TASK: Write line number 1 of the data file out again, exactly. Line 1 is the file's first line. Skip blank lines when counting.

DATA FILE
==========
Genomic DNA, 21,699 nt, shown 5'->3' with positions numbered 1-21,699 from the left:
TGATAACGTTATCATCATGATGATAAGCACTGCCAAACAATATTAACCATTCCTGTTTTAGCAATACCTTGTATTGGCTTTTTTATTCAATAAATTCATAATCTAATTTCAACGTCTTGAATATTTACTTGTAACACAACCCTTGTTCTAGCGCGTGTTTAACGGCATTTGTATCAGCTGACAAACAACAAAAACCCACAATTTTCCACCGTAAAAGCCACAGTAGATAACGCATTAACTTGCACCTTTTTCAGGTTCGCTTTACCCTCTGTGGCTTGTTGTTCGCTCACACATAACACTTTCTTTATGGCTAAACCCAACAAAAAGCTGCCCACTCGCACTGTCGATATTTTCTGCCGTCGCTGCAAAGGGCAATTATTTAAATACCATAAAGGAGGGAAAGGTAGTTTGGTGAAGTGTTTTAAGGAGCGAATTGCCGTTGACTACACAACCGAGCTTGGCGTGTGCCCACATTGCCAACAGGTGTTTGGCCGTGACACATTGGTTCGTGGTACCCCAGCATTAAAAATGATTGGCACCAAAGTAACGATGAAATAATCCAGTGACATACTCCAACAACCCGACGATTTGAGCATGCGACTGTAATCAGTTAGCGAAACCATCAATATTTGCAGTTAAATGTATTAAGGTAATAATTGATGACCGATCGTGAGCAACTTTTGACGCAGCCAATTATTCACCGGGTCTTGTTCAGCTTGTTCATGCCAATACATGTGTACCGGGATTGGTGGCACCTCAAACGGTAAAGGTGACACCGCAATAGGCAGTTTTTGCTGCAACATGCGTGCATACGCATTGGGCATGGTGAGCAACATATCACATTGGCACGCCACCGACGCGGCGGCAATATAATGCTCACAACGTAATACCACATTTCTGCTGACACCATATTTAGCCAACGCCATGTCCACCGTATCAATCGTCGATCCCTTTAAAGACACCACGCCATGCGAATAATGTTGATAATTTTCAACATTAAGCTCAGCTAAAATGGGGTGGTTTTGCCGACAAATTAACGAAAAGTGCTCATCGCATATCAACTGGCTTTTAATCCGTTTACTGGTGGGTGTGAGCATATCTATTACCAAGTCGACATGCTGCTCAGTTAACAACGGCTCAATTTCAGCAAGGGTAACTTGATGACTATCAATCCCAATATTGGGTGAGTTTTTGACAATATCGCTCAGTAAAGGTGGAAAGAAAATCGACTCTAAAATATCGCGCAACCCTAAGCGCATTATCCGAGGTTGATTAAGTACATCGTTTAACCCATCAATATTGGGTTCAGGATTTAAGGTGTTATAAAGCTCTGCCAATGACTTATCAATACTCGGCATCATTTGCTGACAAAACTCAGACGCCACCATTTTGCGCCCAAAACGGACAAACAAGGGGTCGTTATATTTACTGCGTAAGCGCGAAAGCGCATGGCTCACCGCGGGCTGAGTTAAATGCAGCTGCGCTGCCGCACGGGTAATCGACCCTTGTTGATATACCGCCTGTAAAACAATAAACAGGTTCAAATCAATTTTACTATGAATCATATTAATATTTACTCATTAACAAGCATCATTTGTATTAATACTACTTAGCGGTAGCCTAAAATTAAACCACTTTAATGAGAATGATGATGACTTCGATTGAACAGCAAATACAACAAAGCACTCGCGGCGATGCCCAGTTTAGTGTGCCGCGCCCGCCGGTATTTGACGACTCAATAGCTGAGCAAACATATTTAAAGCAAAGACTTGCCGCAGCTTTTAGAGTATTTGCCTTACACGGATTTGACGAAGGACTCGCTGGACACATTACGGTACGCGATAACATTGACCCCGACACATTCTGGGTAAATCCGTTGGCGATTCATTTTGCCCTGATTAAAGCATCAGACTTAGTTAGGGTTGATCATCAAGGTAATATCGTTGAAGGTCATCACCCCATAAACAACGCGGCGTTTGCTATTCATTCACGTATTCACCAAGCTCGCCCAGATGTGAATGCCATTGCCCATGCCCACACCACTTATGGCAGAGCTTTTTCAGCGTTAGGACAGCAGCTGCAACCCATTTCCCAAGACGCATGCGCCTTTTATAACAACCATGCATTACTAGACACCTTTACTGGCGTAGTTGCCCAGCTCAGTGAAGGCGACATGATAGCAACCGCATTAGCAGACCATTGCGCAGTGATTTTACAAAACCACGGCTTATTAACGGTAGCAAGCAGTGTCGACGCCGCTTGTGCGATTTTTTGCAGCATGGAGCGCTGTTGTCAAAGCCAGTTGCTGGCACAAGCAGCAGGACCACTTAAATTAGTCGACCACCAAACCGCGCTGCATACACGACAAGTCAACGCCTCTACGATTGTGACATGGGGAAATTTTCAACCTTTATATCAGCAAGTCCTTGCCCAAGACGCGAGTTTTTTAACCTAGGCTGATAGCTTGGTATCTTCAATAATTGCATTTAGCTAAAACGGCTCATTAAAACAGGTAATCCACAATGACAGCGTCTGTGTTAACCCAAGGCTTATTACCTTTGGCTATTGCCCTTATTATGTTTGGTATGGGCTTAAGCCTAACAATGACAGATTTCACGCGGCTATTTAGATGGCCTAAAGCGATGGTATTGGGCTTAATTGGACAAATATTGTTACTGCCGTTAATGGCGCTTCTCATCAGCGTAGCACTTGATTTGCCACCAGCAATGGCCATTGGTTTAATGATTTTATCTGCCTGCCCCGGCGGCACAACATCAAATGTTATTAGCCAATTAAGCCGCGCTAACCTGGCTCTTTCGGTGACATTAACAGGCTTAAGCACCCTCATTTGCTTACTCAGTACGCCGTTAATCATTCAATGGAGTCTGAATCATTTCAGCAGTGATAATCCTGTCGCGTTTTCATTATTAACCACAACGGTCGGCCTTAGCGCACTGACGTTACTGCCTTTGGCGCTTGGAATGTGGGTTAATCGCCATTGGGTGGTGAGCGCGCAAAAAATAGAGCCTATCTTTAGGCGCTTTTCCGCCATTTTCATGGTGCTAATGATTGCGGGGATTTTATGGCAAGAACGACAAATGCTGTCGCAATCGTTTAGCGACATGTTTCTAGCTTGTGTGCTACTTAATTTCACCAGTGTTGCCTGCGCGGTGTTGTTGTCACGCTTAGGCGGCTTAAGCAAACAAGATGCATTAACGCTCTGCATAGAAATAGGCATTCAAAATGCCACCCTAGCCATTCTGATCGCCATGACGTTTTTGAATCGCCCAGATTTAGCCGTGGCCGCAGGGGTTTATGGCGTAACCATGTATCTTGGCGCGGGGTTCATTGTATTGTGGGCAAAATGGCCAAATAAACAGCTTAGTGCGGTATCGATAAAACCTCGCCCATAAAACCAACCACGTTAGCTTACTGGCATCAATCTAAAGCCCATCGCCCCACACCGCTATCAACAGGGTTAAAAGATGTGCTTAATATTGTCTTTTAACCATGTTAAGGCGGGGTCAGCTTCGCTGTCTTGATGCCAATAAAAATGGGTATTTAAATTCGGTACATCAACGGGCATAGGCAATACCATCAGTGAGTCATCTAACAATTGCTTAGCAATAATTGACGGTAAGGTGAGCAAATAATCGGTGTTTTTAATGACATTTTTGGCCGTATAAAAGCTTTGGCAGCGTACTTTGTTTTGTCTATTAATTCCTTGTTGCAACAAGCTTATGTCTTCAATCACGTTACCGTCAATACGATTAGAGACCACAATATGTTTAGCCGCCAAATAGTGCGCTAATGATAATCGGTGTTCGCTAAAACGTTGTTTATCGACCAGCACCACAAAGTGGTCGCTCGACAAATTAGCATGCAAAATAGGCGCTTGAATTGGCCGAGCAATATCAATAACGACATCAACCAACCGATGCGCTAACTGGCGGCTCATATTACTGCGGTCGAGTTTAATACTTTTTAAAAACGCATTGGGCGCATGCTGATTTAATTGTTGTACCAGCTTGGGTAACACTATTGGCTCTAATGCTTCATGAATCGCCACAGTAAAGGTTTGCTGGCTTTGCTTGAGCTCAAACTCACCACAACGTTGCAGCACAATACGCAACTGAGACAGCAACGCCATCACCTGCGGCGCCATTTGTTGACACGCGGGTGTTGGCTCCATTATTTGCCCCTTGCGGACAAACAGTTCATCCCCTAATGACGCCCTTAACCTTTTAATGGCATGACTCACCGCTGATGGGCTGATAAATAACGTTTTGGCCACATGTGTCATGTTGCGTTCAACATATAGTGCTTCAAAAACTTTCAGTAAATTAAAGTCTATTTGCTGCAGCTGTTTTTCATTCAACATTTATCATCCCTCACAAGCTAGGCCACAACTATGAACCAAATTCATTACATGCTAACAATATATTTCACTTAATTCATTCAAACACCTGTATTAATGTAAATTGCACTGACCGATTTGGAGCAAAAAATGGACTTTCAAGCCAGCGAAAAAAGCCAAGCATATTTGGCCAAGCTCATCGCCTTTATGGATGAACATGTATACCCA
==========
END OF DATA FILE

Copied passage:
Genomic DNA, 21,699 nt, shown 5'->3' with positions numbered 1-21,699 from the left: